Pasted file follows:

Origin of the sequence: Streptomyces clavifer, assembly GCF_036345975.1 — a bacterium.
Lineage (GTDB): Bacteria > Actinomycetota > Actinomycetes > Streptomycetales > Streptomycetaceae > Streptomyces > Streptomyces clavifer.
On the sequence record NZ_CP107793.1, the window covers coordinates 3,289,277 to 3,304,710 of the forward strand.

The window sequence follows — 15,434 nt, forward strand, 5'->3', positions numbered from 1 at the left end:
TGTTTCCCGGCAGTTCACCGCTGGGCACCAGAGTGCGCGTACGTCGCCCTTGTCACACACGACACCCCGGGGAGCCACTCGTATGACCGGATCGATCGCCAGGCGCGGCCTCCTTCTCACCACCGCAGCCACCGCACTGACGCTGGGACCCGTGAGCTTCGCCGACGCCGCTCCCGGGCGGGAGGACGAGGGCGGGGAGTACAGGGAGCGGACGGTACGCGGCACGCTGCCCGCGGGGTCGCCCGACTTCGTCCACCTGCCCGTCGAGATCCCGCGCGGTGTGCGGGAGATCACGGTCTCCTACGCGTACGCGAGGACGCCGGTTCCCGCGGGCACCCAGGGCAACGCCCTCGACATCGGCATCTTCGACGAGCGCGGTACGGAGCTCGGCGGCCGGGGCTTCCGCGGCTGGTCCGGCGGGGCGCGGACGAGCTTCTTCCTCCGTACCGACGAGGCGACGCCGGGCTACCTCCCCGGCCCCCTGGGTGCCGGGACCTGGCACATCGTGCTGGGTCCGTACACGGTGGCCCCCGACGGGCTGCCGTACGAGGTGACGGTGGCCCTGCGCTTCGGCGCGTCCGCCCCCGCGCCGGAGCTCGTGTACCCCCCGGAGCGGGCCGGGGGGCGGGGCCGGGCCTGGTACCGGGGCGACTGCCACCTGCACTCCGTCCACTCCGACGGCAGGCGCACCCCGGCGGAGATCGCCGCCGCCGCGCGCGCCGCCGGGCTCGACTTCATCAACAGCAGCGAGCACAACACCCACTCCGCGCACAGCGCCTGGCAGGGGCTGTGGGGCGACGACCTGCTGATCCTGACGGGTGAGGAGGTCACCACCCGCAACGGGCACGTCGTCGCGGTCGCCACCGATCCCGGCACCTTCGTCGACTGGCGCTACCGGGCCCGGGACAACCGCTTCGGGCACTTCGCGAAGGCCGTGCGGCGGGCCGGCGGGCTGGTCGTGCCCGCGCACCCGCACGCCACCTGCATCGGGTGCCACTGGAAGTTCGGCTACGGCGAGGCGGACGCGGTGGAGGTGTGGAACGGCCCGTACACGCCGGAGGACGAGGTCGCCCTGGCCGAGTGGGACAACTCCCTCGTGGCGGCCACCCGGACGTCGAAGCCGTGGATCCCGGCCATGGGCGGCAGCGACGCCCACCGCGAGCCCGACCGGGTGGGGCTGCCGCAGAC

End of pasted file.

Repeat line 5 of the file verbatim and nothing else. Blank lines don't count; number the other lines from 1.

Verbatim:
TGTTTCCCGGCAGTTCACCGCTGGGCACCAGAGTGCGCGTACGTCGCCCTTGTCACACACGACACCCCGGGGAGCCACTCGTATGACCGGATCGATCGCCAGGCGCGGCCTCCTTCTCACCACCGCAGCCACCGCACTGACGCTGGGACCCGTGAGCTTCGCCGACGCCGCTCCCGGGCGGGAGGACGAGGGCGGGGAGTACAGGGAGCGGACGGTACGCGGCACGCTGCCCGCGGGGTCGCCCGACTTCGTCCACCTGCCCGTCGAGATCCCGCGCGGTGTGCGGGAGATCACGGTCTCCTACGCGTACGCGAGGACGCCGGTTCCCGCGGGCACCCAGGGCAACGCCCTCGACATCGGCATCTTCGACGAGCGCGGTACGGAGCTCGGCGGCCGGGGCTTCCGCGGCTGGTCCGGCGGGGCGCGGACGAGCTTCTTCCTCCGTACCGACGAGGCGACGCCGGGCTACCTCCCCGGCCCCCTGGGTGCCGGGACCTGGCACATCGTGCTGGGTCCGTACACGGTGGCCCCCGACGGGCTGCCGTACGAGGTGACGGTGGCCCTGCGCTTCGGCGCGTCCGCCCCCGCGCCGGAGCTCGTGTACCCCCCGGAGCGGGCCGGGGGGCGGGGCCGGGCCTGGTACCGGGGCGACTGCCACCTGCACTCCGTCCACTCCGACGGCAGGCGCACCCCGGCGGAGATCGCCGCCGCCGCGCGCGCCGCCGGGCTCGACTTCATCAACAGCAGCGAGCACAACACCCACTCCGCGCACAGCGCCTGGCAGGGGCTGTGGGGCGACGACCTGCTGATCCTGACGGGTGAGGAGGTCACCACCCGCAACGGGCACGTCGTCGCGGTCGCCACCGATCCCGGCACCTTCGTCGACTGGCGCTACCGGGCCCGGGACAACCGCTTCGGGCACTTCGCGAAGGCCGTGCGGCGGGCCGGCGGGCTGGTCGTGCCCGCGCACCCGCACGCCACCTGCATCGGGTGCCACTGGAAGTTCGGCTACGGCGAGGCGGACGCGGTGGAGGTGTGGAACGGCCCGTACACGCCGGAGGACGAGGTCGCCCTGGCCGAGTGGGACAACTCCCTCGTGGCGGCCACCCGGACGTCGAAGCCGTGGATCCCGGCCATGGGCGGCAGCGACGCCCACCGCGAGCCCGACCGGGTGGGGCTGCCGCAGAC